When I first got into Linux, I had an old Windows XP computer that I kept because it was the only thing that would run an old laser printer that was compatible only with XP. It also had a bunch of ancient applications I relied on that would have required work to get running in a later version of Windows. I decided that would be a good computer to add Linux with dual boot. I installed Mint, trusting it to use its installation wizard to partition things optimally. Mint worked great, but it wiped Windows XP.
Since then, I've occasional had a situation where I wouldn't lose important existing stuff and checked to see what Mint's wizard would do if I used it. Those choices were never good for my needs. If someone was a complete computer newbie, stuck alone on a desert island with a laptop and an installation disk, the wizard would get them up and running. I wouldn't recommend it for any other situations. :-)
You posted an earlier question about partitioning for Mint. I explained some of the complexity in an answer. The Mint installation wizard doesn't know anything about how you use the computer, or what would make sense for you. It has no basis on which to make good choices. It will follow some rudimentary rules that will leave a working installation, but it won't be optimized in any way. Even as a non-technical user and brand new to Linux, you are in a far better position to figure out partitioning that would make sense for you.
Between this and your earlier question, and perhaps a little interaction, you will have the basis for some common sense partitioning that should be good enough to get you started and meet your needs for awhile. If you eventually find that the partitioning would benefit from some adjustment, worst case, it wouldn't be a huge task to backup everything and redo it.
If you know what to specify and where, the risks in doing it yourself are mainly from not being careful and paying attention to what you're doing. The mechanics of specifying things yourself aren't overly complicated. You can even do a dry run to see what the dialog boxes ask for, and then don't confirm actually doing it. So that you feel better prepared, these are the basic steps you would follow:
- Before you start, make an image of your Windows drive, or at least a current backup if you already have recovery disks. Or, disconnect the Windows drive during the Mint installation, then update GRUB later to add Windows to its boot menu. This isn't strictly necessary, and many people don't bother with it. I was one of those people.
- When you get to that point in the Mint installation, choose the option to specify things yourself. That will lead to a partitioning tool.
- Pick the drive you want to install on, which will be the SSD. The drives will be identified by manufacturer name and size.
- The drive will probably come with one big partition, which you will select and delete so you can chop up the available space.
- For each partition you want to create, you click an Add button, which will open a dialog window.
- You specify how big you want the partition (usually in units of thousands). Note that the actual partition won't appear as exactly the size you specify, just don't be surprised by the discrepancy.
- There will probably be a place to specify how much space to leave before the partition. Make that zero. It will automatically fill in how much space will be left after the partition, which is what is available for other partitions.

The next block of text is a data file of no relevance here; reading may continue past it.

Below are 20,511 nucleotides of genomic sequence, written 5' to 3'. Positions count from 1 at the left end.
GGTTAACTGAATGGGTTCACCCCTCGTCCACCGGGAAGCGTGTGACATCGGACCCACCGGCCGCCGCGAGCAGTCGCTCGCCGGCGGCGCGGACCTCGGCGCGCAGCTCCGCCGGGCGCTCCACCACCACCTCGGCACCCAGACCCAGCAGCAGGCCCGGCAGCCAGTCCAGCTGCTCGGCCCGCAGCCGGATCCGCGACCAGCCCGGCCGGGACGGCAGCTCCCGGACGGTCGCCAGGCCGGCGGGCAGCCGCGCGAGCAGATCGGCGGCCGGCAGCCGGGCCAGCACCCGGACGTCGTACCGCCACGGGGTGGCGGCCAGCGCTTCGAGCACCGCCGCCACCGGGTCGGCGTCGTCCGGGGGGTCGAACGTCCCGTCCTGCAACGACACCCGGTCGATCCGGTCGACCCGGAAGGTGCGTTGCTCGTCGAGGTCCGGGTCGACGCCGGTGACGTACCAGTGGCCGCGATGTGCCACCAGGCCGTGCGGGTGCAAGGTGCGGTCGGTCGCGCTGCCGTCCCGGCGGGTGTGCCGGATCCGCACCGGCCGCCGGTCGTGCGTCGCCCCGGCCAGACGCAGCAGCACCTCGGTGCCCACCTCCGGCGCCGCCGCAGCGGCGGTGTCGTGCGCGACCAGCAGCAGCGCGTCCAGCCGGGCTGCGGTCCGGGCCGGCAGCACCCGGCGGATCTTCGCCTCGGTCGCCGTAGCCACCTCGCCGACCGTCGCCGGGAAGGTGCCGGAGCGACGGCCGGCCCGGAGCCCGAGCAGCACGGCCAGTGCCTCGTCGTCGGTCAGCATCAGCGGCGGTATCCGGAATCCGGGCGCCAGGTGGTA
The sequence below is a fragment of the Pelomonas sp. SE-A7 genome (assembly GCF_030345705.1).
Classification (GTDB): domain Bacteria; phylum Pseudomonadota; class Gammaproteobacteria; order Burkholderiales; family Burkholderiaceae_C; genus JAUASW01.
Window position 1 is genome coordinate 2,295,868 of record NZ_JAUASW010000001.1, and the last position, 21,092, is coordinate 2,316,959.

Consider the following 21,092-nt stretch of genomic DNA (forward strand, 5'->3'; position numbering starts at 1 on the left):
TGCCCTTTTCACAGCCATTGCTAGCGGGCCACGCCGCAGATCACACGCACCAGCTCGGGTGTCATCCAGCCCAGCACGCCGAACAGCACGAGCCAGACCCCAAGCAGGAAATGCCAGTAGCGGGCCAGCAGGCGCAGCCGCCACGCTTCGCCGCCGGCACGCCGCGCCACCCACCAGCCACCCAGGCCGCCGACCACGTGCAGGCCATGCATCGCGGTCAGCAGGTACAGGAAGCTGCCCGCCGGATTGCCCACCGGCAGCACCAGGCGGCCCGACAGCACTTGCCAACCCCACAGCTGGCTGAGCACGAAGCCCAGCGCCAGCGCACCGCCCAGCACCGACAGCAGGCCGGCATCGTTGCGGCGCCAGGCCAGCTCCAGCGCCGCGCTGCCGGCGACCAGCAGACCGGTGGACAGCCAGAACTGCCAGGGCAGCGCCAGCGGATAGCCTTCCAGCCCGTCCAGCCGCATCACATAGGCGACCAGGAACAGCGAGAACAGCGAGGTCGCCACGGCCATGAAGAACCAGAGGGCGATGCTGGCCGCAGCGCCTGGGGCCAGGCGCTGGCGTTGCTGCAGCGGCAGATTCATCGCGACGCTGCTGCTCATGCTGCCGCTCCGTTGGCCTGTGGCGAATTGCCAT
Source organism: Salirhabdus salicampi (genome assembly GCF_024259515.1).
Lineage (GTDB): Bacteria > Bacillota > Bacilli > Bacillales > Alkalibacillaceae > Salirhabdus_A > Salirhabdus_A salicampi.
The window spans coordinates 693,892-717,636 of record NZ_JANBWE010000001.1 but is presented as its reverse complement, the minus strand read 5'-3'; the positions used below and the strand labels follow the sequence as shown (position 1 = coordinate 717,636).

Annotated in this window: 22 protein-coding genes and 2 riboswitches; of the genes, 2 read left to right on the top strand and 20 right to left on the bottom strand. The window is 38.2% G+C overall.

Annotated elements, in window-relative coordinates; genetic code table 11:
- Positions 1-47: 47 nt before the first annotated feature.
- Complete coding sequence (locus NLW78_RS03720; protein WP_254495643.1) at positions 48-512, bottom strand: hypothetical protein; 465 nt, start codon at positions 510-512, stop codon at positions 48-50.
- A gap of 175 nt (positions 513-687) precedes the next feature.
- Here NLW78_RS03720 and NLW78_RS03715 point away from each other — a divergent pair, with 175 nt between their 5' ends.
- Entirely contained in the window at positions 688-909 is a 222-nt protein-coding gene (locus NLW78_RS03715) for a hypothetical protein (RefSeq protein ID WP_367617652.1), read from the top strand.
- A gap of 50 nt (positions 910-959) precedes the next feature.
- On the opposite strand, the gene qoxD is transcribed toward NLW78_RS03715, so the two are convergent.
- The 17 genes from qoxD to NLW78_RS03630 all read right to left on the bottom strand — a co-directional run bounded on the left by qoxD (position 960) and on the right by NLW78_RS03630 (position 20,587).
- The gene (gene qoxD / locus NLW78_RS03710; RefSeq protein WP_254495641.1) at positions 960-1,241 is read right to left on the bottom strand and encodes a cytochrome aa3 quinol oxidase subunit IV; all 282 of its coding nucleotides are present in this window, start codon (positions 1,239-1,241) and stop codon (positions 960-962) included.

- Select that you want the partition formatted. For root and home partitions, select
ext4. For a swap partition, select
swap. If you create other partitions, select the desired format.
- Specify the mount point. For the root partition, select
/. For the home partition, select
/home. For swap, select
swap. If you have other partitions for other purposes, you don't need to define a mount point here.
- For the root partition, select the boot flag.
- Close that dialog and repeat for the next partition.
- You may notice that the SSD and partitions have labels. The drive will likely be designated
sdb, and each partition will get a sequential number;
sdb1 for the first,
sdb2 for the second, etc.
sd identifies a type of device, the letter identifies the device number, and the number identifies the partition number on that drive.
sda1 is equivalent to
C: in Windows. If there is only one partition on your Windows drive,
sdb1 would be equivalent to
D: in Windows.
- You can leave unallocated space on the drive. If you want to add another partition later, open a partitioning tool and add a partition in that space.
- At the bottom of the partitioning window is where you designate where to locate GRUB. Be sure to select the SSD, and put it on the drive rather than in a partition. This dialog will have the drive description (manufacturer and size), so that will select the right device. It may also give you an option to select the drive (like
sdb), or a partition (like
sdb1). Select the drive.
- you will be given lots of warnings to verify your selections because the changes will destroy anything existing on the drive. You are starting with a fresh drive, so you have no existing stuff to lose on the SSD, but double check that you didn't accidentally let it do things on your Windows drive.
Assuming that you will create just root, home, and swap partitions at installation time, that's the mechanics of doing it yourself. You just need to decide on partition sizes. Per my earlier answer, I would suggest 6 GB for swap based on your 3 GB RAM. There is general guidance in the other answer for the root partition size. For the home partition, look at the space used in the user directories in Windows for a rough idea of what you currently use.